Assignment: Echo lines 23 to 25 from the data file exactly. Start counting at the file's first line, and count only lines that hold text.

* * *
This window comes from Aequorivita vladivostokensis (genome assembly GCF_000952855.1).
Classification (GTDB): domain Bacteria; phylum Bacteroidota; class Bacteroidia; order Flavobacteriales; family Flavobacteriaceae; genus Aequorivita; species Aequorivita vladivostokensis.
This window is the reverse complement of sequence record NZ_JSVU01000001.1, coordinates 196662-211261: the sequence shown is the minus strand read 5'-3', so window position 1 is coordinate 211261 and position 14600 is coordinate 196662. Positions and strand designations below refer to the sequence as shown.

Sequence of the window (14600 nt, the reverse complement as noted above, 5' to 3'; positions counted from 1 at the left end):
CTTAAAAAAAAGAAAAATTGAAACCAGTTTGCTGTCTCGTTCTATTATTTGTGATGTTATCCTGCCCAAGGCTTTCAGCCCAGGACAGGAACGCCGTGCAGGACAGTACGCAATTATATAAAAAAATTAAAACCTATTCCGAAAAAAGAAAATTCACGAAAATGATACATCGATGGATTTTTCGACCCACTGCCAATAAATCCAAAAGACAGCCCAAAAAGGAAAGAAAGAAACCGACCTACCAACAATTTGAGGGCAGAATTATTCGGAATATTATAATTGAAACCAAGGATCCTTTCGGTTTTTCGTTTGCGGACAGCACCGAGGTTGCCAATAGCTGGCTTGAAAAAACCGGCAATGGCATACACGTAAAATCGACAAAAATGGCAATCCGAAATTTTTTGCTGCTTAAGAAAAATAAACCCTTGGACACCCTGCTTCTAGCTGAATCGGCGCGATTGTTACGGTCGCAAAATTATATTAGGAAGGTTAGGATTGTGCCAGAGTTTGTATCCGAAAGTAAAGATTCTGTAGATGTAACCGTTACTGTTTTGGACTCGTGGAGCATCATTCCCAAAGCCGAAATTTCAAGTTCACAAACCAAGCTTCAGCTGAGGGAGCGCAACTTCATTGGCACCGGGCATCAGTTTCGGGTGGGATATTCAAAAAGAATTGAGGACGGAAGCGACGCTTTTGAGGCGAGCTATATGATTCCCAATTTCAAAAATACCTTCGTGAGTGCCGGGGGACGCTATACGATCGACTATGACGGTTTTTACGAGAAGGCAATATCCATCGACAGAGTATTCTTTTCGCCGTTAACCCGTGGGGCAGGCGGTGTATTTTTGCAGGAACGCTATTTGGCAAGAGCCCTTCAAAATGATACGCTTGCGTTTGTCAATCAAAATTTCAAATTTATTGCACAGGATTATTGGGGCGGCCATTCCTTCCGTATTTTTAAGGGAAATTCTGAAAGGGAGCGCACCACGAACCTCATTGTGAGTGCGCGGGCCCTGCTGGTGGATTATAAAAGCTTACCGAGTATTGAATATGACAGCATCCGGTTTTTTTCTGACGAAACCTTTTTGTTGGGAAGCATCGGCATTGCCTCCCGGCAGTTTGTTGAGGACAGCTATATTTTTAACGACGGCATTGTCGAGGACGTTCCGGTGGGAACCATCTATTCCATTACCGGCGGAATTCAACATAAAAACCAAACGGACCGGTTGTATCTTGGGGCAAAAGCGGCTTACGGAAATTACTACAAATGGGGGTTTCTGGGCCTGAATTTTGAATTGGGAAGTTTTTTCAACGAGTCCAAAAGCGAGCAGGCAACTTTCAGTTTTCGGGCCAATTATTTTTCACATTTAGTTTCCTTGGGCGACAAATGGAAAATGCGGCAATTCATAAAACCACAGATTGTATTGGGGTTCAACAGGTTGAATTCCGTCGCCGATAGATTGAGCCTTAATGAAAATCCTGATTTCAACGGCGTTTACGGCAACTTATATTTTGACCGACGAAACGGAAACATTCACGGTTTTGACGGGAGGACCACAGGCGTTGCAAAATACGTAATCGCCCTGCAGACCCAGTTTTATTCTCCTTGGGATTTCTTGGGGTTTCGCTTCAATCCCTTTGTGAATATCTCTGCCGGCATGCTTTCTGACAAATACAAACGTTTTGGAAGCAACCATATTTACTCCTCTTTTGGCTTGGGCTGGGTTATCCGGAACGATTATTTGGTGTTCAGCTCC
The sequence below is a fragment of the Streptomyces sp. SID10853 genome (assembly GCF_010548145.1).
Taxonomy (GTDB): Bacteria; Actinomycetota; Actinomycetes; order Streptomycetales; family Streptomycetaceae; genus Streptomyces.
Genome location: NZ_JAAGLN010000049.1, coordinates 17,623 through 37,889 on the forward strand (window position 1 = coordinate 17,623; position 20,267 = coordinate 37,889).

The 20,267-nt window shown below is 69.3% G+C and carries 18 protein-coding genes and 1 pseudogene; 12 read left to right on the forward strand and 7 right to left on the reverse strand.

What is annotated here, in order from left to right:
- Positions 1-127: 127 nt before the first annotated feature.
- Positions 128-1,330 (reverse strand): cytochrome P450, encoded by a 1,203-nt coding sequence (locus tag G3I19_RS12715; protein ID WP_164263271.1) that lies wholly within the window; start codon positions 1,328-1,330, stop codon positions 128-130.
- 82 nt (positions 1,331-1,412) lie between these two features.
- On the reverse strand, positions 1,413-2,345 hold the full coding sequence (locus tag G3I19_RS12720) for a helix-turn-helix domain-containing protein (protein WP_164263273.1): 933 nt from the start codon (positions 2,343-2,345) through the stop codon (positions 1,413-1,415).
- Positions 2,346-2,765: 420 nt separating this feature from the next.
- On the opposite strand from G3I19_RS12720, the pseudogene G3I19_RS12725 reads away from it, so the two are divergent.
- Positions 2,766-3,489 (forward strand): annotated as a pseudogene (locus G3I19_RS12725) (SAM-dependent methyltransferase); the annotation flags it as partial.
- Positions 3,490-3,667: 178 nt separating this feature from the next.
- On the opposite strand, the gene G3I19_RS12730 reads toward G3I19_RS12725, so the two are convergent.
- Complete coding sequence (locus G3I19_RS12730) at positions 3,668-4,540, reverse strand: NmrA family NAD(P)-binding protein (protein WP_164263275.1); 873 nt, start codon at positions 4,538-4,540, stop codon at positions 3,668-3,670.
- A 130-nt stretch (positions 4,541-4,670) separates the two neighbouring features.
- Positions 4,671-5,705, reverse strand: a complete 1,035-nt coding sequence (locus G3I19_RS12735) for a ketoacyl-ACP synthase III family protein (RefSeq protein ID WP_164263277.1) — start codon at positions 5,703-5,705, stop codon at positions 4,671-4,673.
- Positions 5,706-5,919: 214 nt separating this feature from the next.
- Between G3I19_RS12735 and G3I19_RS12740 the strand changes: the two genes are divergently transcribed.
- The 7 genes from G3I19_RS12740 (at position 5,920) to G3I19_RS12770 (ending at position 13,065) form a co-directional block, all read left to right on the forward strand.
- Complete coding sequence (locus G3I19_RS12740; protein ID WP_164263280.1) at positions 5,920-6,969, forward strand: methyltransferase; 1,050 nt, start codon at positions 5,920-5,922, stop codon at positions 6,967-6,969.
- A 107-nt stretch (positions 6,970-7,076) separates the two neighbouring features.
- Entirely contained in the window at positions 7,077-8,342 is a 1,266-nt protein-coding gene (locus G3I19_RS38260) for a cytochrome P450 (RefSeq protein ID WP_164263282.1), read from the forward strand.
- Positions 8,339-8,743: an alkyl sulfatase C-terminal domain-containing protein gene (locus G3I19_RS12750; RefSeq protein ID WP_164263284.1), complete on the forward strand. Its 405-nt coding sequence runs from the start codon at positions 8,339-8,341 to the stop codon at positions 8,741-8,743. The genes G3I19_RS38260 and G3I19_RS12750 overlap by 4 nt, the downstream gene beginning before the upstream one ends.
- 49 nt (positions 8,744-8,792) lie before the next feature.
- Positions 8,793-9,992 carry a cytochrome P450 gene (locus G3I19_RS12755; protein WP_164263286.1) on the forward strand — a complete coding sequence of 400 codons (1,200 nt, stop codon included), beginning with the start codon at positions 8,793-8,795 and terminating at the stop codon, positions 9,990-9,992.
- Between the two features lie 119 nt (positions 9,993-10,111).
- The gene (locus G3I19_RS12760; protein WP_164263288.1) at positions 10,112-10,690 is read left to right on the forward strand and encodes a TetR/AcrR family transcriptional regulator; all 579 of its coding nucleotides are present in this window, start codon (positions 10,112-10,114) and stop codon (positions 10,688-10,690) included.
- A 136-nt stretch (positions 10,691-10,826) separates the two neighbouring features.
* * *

- Positions 5,706-5,919: 214 nt separating this feature from the next.
- Between G3I19_RS12735 and G3I19_RS12740 the strand changes: the two genes are divergently transcribed.
- The 7 genes from G3I19_RS12740 (at position 5,920) to G3I19_RS12770 (ending at position 13,065) form a co-directional block, all read left to right on the forward strand.